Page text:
What is Deposition Rate in Welding?

The deposition rate is the measure of how much material is deposited in a unit of time. This is usually expressed in either pound per hour (lb/h) or kilograms per hour (kg/h).

The deposition rate is an important consideration in welding, as it can impact both the speed and quality of the weld. Higher deposition rates can lead to faster welding speeds, but can also result in poorer weld quality. Conversely, lower deposition rates will produce slower welding speeds but better weld quality. It is important to find the right balance of speed and quality for your particular welding application.

Which welding has a higher deposition rate?

In general, higher deposition rates are possible with thicker wires and shorter arc lengths. For example, a 1/8″ diameter wire used with a 1/4″ arc length will have a deposition rate that is approximately double that of a 3/32″ diameter wire used with a 1/2″ arc length.

How do welders increase deposition rates?

Deposition rates can also be increased by increasing the welding current. However, this will also generally result in an increase in weld metal porosity. Therefore, it is important to find the right balance of current and deposition rates for your particular application.

Saw deposition rate vs MIG deposition rate

In general, saw welding has a higher deposition rate than MIG welding. This is because saw welding uses a continuous wire feed, while MIG welding uses an intermittent wire feed. The continuous wire feed of saw welding allows for more material to be deposited in a given period of time.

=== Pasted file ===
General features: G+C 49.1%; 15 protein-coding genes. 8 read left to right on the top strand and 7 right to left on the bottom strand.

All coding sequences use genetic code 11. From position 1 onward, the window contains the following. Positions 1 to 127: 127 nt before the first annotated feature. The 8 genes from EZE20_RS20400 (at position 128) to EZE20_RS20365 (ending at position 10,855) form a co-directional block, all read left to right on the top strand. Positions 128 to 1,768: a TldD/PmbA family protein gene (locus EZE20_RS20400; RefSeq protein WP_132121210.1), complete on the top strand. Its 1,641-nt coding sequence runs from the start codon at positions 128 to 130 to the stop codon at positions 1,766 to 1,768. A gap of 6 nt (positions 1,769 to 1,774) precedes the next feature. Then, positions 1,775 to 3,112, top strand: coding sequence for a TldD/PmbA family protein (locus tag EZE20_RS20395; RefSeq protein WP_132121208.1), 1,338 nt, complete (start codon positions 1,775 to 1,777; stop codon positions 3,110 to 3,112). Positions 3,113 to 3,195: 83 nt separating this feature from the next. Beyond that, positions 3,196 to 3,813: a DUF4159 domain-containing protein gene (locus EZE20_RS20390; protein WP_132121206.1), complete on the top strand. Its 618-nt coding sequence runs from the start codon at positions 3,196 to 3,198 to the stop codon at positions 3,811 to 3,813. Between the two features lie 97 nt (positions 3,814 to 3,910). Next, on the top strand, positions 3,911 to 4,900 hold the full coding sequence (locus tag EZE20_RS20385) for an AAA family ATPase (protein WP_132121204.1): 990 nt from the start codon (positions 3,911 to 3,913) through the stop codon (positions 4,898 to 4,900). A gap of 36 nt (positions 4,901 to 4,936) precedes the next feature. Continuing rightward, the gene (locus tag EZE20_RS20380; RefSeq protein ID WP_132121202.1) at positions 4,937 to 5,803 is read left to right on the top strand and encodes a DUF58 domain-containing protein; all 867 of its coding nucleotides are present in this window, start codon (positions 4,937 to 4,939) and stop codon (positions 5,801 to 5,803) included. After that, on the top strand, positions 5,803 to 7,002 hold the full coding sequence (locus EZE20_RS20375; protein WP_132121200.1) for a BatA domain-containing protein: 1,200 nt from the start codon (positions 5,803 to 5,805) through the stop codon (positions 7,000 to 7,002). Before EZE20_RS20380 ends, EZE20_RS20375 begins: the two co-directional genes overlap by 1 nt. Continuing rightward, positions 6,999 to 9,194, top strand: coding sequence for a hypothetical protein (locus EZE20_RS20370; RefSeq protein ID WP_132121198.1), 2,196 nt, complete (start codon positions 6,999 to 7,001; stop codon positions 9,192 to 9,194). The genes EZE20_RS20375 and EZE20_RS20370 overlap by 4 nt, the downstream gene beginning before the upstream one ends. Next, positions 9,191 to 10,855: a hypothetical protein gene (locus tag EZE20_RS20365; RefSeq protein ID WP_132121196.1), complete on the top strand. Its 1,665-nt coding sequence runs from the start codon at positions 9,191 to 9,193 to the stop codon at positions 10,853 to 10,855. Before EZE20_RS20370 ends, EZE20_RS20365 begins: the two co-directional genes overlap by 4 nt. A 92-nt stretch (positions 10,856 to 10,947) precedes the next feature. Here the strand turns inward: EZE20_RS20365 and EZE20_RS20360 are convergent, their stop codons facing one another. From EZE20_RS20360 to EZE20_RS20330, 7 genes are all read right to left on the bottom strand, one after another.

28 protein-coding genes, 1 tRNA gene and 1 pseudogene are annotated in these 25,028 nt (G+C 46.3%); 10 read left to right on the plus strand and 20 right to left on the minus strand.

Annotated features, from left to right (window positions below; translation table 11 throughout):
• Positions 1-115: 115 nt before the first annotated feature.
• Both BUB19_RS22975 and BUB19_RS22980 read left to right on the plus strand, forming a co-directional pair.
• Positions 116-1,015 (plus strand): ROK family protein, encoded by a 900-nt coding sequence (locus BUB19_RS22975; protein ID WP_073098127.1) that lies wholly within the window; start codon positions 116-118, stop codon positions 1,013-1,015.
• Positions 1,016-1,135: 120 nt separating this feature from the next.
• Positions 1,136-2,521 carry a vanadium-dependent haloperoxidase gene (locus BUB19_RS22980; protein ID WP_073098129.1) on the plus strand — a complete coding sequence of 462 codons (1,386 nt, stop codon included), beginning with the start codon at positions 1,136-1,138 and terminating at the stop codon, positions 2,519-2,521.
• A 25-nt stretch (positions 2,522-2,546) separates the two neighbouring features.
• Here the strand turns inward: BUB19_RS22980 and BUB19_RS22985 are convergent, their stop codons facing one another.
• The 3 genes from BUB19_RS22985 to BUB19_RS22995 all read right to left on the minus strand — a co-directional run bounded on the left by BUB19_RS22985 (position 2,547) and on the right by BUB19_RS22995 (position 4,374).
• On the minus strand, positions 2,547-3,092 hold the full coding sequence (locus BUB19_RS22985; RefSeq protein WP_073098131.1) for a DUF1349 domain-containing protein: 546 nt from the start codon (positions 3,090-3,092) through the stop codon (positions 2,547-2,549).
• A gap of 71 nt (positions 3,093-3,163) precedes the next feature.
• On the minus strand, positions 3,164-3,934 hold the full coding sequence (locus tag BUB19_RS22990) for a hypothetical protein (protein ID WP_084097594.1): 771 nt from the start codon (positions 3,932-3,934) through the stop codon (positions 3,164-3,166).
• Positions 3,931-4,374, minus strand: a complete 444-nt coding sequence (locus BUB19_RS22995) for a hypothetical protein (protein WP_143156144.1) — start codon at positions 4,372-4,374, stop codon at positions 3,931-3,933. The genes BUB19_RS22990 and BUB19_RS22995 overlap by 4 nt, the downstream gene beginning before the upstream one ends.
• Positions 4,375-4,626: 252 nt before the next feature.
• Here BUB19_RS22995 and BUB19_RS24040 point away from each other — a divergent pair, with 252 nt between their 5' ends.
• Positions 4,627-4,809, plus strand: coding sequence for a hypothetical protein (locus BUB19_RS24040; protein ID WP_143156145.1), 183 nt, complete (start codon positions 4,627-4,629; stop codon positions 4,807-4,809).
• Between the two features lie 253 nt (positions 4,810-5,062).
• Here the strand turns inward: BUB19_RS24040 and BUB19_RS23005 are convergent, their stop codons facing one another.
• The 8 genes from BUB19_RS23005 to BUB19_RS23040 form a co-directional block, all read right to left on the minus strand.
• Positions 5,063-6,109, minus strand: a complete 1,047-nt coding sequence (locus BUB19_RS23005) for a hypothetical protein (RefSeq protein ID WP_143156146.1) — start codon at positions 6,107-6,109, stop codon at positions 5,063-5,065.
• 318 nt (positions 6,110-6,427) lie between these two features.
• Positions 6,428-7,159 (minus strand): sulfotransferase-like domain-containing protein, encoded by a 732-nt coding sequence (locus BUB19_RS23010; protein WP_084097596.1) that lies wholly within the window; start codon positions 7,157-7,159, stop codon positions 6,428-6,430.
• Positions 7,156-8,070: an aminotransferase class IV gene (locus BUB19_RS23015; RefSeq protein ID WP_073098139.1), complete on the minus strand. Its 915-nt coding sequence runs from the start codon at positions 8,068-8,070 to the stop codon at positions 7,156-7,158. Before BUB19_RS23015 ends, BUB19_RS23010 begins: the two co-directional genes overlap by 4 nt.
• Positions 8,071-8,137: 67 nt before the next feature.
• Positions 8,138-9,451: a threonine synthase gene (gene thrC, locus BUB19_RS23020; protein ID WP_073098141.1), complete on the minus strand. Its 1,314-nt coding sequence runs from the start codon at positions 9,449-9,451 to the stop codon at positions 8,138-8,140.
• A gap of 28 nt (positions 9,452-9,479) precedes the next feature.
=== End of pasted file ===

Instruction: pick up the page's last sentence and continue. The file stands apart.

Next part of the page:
What are the benefits of high deposition rates?

High deposition rates can be beneficial in many welding applications.

  • For example, they can allow for faster weld times, which can be important when time is of the essence.
  • Additionally, high deposition rates can also lead to increased productivity and efficiency.

What are the drawbacks of high deposition rates?

However, there are also some potential drawbacks to using high deposition rates.

  • One downside is that high deposition rates can sometimes lead to poor weld quality.
  • Additionally, high deposition rates can also increase the amount of spatter and weld fumes that are produced.

Therefore, it is important to consider all factors before increasing the deposition rate in your welding application.

Deposition rate formula

The deposition rate formula is:

DR = (Wfs x I)/60, where:

DR = Deposition Rate (lb/h or kg/h)

Wfs = Wire Feed Speed (in/min or mm/s)

I = Welding Current (A)

For example, if you are using a 1/8″ diameter wire with a wire feed speed of 200 inches per minute and a welding current of 100 amps, your deposition rate would be:

DR = (200 x 100)/60 = 3.33 lb/h or 1.52 kg/h.

Related Links

Submerged Arc Welding Can Greatly Improve Deposition Rates | MillerWelds
Welding Costs – Continued – TWI
Handbook – Welding Techniques
Lesson 9 – Estimating & Comparing Weld Metal Costs
How to Calculate Deposition Rate for Solid Wires | WELDING ANSWERS

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